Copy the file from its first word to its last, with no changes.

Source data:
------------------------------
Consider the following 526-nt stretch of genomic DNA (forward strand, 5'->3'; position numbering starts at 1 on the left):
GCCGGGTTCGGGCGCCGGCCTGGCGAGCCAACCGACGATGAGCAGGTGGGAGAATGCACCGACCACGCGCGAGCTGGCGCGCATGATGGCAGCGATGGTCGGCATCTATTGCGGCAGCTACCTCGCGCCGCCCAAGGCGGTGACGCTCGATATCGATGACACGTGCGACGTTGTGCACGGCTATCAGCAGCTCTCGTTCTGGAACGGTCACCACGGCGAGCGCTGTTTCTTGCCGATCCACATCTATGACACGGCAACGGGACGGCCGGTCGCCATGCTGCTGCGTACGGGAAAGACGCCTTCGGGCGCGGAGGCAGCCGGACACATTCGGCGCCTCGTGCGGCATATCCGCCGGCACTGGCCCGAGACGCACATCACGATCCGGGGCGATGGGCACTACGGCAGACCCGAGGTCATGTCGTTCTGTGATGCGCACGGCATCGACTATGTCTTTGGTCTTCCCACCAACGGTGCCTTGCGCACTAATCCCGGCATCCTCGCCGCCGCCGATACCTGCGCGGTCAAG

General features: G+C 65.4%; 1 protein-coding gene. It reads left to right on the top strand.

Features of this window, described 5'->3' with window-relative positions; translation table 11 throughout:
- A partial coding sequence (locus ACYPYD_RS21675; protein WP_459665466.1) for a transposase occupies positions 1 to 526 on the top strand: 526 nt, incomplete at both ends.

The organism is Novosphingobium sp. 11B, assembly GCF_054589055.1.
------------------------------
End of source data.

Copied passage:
Consider the following 526-nt stretch of genomic DNA (forward strand, 5'->3'; position numbering starts at 1 on the left):
GCCGGGTTCGGGCGCCGGCCTGGCGAGCCAACCGACGATGAGCAGGTGGGAGAATGCACCGACCACGCGCGAGCTGGCGCGCATGATGGCAGCGATGGTCGGCATCTATTGCGGCAGCTACCTCGCGCCGCCCAAGGCGGTGACGCTCGATATCGATGACACGTGCGACGTTGTGCACGGCTATCAGCAGCTCTCGTTCTGGAACGGTCACCACGGCGAGCGCTGTTTCTTGCCGATCCACATCTATGACACGGCAACGGGACGGCCGGTCGCCATGCTGCTGCGTACGGGAAAGACGCCTTCGGGCGCGGAGGCAGCCGGACACATTCGGCGCCTCGTGCGGCATATCCGCCGGCACTGGCCCGAGACGCACATCACGATCCGGGGCGATGGGCACTACGGCAGACCCGAGGTCATGTCGTTCTGTGATGCGCACGGCATCGACTATGTCTTTGGTCTTCCCACCAACGGTGCCTTGCGCACTAATCCCGGCATCCTCGCCGCCGCCGATACCTGCGCGGTCAAG

General features: G+C 65.4%; 1 protein-coding gene. It reads left to right on the top strand.

Features of this window, described 5'->3' with window-relative positions; translation table 11 throughout:
- A partial coding sequence (locus ACYPYD_RS21675; protein WP_459665466.1) for a transposase occupies positions 1 to 526 on the top strand: 526 nt, incomplete at both ends.

The organism is Novosphingobium sp. 11B, assembly GCF_054589055.1.